Caregiving from my kitchen

Giving Thanks and Inhabiting the Kitchen

I didn’t really plan Thanksgiving week to be a perfect Proof of Concept of the Inhabited Kitchen approach to cooking and meal planning – but it was.

The Inhabited Kitchen method of Planning for Meals saved our Thanksgiving dinner - and our whole week!

As I mentioned last Wednesday, I had a particularly difficult string of unusually bad migraines. Ending, in fact, after I posted Wednesday… but I have been all right since then, thank you, to my great relief.

But this meant that I could not do any of the pre-cooking I normally would for a holiday like Thanksgiving. Indeed, I wasn’t up to cooking even the simplest regular meals on Tuesday or Wednesday. But this is the reason I have a system, and a freezer and cabinet full of food that can be simply prepared.

I already told you about Tuesday – when the migraine hit just as I was about to start dinner, and Rich cooked what I had planned. But it happened again on Wednesday! Since I went straight to bed, totally disoriented,  I’ll let Rich tell you what he did then…

The Guest Post by the Guest Cook – Richard

“Rich — the migraine is coming in really bad, could you make dinner? There’s, I don’t know, frozen meat and veggies and stuff. And it should be soon, if you can manage that.”

So abandoned to my fate with a vague wave and a plaintive look of trust, I set out on my Quest. Dinner Ho!

OK, OK, I can do this. Go stare at the fridge, check the freezer, and mutter to myself. That’s how she always starts out.

Ah, there’s a frozen half-bag of cooked pork, that looks like a good start. Check the weight, 9 oz, that’s fine. And some green muffins for the veg, good, good. We have some cooked rice, I think…yes! We’re set.

Pulled pork, greens (kale, as it happens), rice. All cooked, so I just have to heat it up. Probably be a bit bland and dry as is, can I do something to perk it up a bit. Didn’t spot any fridged or frozen broth, go with some soup base (Better than Bouillon). And spices, cumin’s good with pork, and I saw some ginger paste I think…

Heat up some oil in a deep pan, toss in the cumin, and then the ginger while I cut up the frozen green muffins. (Not strictly necessary, but it’ll cook faster.) Add the soup base and some water, oops. I was going to put in the pork first so it could get more of the spicing, shouldn’t matter that much, just keep going. There, the pork’s in now. Stir things around. Smells good, this may work.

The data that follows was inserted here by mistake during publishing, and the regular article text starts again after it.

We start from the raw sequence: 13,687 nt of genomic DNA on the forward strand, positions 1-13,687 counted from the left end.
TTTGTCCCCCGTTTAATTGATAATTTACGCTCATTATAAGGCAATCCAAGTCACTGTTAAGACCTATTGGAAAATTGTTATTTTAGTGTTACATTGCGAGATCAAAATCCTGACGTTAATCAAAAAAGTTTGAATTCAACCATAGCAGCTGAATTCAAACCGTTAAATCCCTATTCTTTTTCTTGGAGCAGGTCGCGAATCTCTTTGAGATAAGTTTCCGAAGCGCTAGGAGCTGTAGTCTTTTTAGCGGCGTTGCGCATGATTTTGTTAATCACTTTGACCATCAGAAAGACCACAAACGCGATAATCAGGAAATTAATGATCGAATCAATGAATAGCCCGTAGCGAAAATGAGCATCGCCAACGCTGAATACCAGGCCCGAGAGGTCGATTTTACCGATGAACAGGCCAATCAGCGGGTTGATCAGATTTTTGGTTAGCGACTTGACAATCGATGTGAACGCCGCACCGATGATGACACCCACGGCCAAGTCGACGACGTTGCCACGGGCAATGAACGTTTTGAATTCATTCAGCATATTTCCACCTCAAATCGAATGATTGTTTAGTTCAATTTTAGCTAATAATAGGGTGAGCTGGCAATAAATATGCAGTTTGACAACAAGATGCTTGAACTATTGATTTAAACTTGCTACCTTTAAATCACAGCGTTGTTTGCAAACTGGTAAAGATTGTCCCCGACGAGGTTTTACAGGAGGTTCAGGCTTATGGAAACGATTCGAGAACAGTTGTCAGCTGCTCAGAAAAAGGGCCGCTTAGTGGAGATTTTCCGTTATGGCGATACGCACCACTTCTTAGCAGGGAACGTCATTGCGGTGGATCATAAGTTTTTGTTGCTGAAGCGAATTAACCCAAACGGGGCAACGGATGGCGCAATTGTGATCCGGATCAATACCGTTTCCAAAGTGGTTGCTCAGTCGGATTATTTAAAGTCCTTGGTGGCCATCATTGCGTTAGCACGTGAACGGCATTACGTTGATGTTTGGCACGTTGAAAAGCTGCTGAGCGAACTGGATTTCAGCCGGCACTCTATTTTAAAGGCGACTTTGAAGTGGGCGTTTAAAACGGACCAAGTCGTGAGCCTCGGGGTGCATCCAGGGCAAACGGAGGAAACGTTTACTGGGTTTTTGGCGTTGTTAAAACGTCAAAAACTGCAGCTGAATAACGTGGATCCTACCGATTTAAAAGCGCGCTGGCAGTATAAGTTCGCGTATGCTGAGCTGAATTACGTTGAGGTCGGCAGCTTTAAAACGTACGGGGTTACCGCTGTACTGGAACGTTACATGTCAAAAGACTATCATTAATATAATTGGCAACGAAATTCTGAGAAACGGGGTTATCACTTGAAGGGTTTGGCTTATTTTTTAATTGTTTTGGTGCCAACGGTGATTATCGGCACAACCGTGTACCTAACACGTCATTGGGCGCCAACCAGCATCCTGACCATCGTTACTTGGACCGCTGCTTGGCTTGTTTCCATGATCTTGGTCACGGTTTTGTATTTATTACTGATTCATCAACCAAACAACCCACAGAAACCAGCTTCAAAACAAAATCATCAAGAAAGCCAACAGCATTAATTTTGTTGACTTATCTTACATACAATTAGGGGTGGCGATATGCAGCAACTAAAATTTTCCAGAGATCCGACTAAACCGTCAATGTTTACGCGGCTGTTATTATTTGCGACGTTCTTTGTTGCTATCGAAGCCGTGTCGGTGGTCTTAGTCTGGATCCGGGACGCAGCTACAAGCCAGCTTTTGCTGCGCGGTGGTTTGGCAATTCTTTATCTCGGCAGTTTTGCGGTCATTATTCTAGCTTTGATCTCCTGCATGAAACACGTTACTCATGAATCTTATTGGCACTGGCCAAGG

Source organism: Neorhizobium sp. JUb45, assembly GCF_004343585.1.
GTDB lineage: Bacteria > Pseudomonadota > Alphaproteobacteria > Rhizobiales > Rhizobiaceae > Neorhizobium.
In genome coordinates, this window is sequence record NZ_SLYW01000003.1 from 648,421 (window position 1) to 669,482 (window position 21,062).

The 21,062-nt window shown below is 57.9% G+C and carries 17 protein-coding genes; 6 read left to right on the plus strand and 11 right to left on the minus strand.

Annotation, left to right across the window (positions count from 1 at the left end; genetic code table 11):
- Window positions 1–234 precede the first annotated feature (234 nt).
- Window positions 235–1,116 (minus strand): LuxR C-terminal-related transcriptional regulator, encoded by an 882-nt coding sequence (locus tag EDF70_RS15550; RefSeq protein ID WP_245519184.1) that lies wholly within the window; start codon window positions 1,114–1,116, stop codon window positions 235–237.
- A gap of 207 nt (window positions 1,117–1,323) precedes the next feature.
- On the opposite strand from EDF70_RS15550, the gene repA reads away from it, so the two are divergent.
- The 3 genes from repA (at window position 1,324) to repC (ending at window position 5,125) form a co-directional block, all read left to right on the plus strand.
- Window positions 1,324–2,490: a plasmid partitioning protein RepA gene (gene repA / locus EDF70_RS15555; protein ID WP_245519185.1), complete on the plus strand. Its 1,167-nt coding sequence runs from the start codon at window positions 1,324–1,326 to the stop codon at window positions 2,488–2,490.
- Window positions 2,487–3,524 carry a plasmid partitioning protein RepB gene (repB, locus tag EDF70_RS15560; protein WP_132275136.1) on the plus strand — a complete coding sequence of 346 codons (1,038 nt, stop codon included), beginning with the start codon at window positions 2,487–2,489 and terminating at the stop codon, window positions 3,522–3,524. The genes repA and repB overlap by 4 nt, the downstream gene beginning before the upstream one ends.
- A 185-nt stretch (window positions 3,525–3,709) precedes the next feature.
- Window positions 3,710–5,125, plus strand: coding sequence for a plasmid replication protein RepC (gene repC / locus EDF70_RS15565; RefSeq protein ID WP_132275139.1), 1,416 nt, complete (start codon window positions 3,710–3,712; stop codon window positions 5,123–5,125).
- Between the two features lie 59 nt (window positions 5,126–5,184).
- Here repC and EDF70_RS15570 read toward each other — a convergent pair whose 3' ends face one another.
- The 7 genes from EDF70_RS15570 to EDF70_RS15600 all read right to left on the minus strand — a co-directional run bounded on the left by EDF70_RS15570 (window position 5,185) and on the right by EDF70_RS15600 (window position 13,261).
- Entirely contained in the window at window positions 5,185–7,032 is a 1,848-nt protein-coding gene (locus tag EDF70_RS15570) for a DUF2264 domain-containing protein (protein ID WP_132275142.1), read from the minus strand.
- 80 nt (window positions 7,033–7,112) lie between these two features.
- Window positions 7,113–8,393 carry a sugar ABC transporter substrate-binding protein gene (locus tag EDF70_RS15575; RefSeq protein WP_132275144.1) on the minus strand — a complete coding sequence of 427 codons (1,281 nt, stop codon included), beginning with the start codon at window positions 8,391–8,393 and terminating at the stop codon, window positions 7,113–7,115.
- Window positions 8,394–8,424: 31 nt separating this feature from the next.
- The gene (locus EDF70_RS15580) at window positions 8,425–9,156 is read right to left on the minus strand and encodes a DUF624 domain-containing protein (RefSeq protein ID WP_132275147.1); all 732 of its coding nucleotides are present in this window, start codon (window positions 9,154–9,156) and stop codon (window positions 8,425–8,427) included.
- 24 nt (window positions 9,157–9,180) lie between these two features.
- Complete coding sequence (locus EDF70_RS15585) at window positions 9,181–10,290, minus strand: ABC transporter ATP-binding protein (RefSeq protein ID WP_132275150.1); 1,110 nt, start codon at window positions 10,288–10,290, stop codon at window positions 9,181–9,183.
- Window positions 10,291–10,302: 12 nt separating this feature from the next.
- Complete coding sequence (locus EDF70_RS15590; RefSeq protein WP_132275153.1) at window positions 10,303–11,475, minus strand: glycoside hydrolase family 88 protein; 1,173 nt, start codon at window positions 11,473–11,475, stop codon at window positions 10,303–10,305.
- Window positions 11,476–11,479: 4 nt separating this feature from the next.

Add the greens and rice. Looks too dry, add more water. Cover, reduce heat. Set table. Hmm. maybe I should have started with an onion or something? Might have been nice, this should be OK.

And you know what? It was.

When the aura passed and I could see again, and the meds kicked in, I got up, shaky and ravenous (bad migraines do that to me, once the nausea passes) – and he put food in front of me. (It had been ready for a while, by then, and he reheated it for me.) And I ate, gratefully. And after a while I started noticing that it even tasted good… I was impressed, I hadn’t expected seasoning… he’s been watching me and reading the blog. My Hero… <sigh> (laughs…) No pictures – we were a bit distracted.

Thursday dawned, and I was exhausted – but also feeling a bit better. I had planned to get the turkey on Tuesday, but everything had slid back, and by Wednesday I had known that I was not going to be up to dealing with a whole bird… Now, honestly, roasting a turkey is not all that complicated, but it was going to involve hauling out the roasting pan, and making room on my tiny counter, and I just didn’t want to be in the middle of a big job and crash… so on Wednesday, I opted to just get a drumstick, and cook it in the slow cooker. And I’ll tell you, that’s a real option for a small family who want to keep it simple. I set it up late Thursday morning (we eat dinner late, even on holidays) with a handful of fresh sage and just a splash of water to get it going, and felt quite pleased with myself that whatever happened, we’d have dinner.

Half an hour later, Rich told me he plugged it in… Yeah. No brain. That’s why I opted for simple…

Well, I’m not going to stuff a turkey drumstick, but we had a Japanese winter squash that looked lovely (if a bit large) so I decided to go ahead, make my cornbread stuffing, using my corn muffin mix (so it was pretty easy,) and use it in the squash (so something would look festive!) We had gotten sausage for the purpose, so I used a little of that, and both sauteed peppers, and sauteed celery and carrots from the freezer, instead of the fresh vegetables my original recipe called for. OK, that was done…

The Inhabited Kitchen method of Planning for Meals saved our Thanksgiving dinner - and our whole week!

I had previously made a big batch of Pan Roasted Brussels Sprouts and frozen them, just because… so I decided to simply microwave some of them, instead of cooking fresh. (I still have a whole bag in the fridge – I’ll get to it soon.)

The Inhabited Kitchen method of Planning for Meals saved our Thanksgiving dinner - and our whole week!